A new Time-CNN poll released Saturday, however, showed voters leaning toward recalling Davis.

Fifty-four percent said they would vote Davis out, while 35 percent were opposed. Of the better-known candidates, 25 percent chose Schwarzenegger, 15 percent chose Bustamante, while others were in single digits. The poll of 508 voters was conducted Friday and has an error margin of plus or minus 4 percentage points.

Davis, who has seen his approval ratings plummet in recent months, is the first governor of the Golden State to face a recall.

Voter anger has been building since the state's 2000-2001 energy crisis. Since then, Californians have witnessed the decline of the state's technology sector and a record $38 billion budget deficit, which triggered a tripling of the vehicle tax, forced college fees to rise as much as 30 percent and has threatened state employees with layoffs and pay cuts.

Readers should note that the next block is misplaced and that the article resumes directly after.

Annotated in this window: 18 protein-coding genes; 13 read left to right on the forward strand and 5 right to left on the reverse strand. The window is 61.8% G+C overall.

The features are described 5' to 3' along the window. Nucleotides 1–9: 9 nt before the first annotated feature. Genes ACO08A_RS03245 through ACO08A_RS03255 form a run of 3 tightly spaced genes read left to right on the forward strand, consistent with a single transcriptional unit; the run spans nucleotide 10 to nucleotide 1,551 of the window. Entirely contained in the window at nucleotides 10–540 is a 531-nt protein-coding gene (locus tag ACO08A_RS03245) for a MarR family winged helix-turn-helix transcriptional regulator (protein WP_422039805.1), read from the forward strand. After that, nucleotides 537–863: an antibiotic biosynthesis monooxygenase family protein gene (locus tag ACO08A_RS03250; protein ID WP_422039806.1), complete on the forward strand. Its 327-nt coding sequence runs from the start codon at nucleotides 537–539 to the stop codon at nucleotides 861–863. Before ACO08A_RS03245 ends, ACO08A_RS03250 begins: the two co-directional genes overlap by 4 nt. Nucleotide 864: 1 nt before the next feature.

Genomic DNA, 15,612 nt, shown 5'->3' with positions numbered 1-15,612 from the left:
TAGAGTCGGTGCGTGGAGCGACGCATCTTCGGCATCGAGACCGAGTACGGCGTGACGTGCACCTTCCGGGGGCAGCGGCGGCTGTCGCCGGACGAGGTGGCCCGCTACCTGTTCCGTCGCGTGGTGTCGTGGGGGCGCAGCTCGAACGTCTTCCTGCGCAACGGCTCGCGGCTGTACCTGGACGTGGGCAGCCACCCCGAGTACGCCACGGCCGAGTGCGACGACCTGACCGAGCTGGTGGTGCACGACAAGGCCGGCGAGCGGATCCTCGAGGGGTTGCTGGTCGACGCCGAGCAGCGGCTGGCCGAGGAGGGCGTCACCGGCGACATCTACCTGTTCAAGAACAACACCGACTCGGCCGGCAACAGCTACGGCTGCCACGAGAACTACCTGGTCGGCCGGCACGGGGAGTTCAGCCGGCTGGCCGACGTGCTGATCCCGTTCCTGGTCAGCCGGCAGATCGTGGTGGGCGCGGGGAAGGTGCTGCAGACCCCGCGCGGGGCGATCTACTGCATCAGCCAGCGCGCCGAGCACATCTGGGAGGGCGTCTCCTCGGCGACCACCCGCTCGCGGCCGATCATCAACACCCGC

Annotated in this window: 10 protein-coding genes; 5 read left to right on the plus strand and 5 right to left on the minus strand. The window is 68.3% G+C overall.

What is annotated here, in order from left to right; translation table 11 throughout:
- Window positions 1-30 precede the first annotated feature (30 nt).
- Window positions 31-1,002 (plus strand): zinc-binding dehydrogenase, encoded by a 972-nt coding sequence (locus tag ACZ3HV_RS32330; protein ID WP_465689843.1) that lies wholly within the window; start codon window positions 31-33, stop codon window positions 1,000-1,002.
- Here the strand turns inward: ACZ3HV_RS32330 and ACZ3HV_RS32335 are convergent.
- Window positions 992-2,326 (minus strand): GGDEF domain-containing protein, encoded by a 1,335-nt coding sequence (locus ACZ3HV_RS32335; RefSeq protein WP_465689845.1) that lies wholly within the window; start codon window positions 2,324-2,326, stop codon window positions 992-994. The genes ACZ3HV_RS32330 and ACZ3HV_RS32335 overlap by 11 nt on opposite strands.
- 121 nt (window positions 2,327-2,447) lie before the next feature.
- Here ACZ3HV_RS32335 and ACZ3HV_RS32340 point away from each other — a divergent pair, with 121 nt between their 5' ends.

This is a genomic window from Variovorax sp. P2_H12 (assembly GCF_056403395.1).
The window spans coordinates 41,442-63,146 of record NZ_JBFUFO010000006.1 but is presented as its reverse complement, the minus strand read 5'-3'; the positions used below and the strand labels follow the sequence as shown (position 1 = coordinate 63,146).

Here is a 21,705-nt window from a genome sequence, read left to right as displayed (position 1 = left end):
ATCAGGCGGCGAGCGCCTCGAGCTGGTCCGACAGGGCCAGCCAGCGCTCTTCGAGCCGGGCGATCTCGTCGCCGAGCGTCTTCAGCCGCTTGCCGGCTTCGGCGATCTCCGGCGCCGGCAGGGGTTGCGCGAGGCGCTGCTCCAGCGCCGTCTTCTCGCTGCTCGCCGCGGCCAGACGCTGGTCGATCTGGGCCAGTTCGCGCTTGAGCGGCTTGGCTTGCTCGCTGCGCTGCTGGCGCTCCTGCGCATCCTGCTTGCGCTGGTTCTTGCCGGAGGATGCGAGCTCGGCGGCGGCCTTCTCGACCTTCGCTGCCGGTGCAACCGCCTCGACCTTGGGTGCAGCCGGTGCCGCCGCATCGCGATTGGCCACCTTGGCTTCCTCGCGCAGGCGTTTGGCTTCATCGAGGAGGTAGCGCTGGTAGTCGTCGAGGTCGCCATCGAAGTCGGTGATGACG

If the campaign against him succeeds, Davis would be only the nation's second governor to be recalled. In 1921, North Dakota voters ousted Gov. Lynn Frazier.

The final casting call for the summer's political blockbuster unfolded Saturday, as a fraction of the nearly 500 people who took out applications to run turned in their necessary papers to get on the burgeoning ballot.

Schwarzenegger arrived at the Los Angeles County recorder's office with his wife, Maria Shriver, to the shrieks of gawkers. He vowed to be the people's governor as he signed autographs.

"I will be there for everybody, young and old, men and women alike. It doesn't make any difference," he said.